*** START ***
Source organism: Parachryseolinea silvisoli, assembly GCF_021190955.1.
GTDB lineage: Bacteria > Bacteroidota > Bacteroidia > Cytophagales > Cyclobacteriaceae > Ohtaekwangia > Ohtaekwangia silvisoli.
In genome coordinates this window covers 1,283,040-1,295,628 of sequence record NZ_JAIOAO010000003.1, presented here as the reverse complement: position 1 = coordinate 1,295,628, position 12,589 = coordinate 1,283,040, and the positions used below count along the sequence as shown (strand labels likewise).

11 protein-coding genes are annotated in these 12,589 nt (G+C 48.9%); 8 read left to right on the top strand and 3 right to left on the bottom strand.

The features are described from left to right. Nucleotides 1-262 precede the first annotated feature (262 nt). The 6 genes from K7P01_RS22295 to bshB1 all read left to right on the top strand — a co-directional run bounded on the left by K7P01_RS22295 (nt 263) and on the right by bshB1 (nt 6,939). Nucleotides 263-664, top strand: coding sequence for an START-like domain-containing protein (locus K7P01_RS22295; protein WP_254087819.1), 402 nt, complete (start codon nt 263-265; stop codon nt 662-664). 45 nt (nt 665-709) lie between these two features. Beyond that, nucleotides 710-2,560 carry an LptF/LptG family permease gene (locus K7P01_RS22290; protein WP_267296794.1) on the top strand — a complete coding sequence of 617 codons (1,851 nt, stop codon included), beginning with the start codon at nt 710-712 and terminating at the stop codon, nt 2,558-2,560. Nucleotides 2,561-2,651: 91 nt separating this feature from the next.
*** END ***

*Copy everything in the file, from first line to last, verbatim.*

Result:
Source organism: Parachryseolinea silvisoli, assembly GCF_021190955.1.
GTDB lineage: Bacteria > Bacteroidota > Bacteroidia > Cytophagales > Cyclobacteriaceae > Ohtaekwangia > Ohtaekwangia silvisoli.
In genome coordinates this window covers 1,283,040-1,295,628 of sequence record NZ_JAIOAO010000003.1, presented here as the reverse complement: position 1 = coordinate 1,295,628, position 12,589 = coordinate 1,283,040, and the positions used below count along the sequence as shown (strand labels likewise).

11 protein-coding genes are annotated in these 12,589 nt (G+C 48.9%); 8 read left to right on the top strand and 3 right to left on the bottom strand.

The features are described from left to right. Nucleotides 1-262 precede the first annotated feature (262 nt). The 6 genes from K7P01_RS22295 to bshB1 all read left to right on the top strand — a co-directional run bounded on the left by K7P01_RS22295 (nt 263) and on the right by bshB1 (nt 6,939). Nucleotides 263-664, top strand: coding sequence for an START-like domain-containing protein (locus K7P01_RS22295; protein WP_254087819.1), 402 nt, complete (start codon nt 263-265; stop codon nt 662-664). 45 nt (nt 665-709) lie between these two features. Beyond that, nucleotides 710-2,560 carry an LptF/LptG family permease gene (locus K7P01_RS22290; protein WP_267296794.1) on the top strand — a complete coding sequence of 617 codons (1,851 nt, stop codon included), beginning with the start codon at nt 710-712 and terminating at the stop codon, nt 2,558-2,560. Nucleotides 2,561-2,651: 91 nt separating this feature from the next.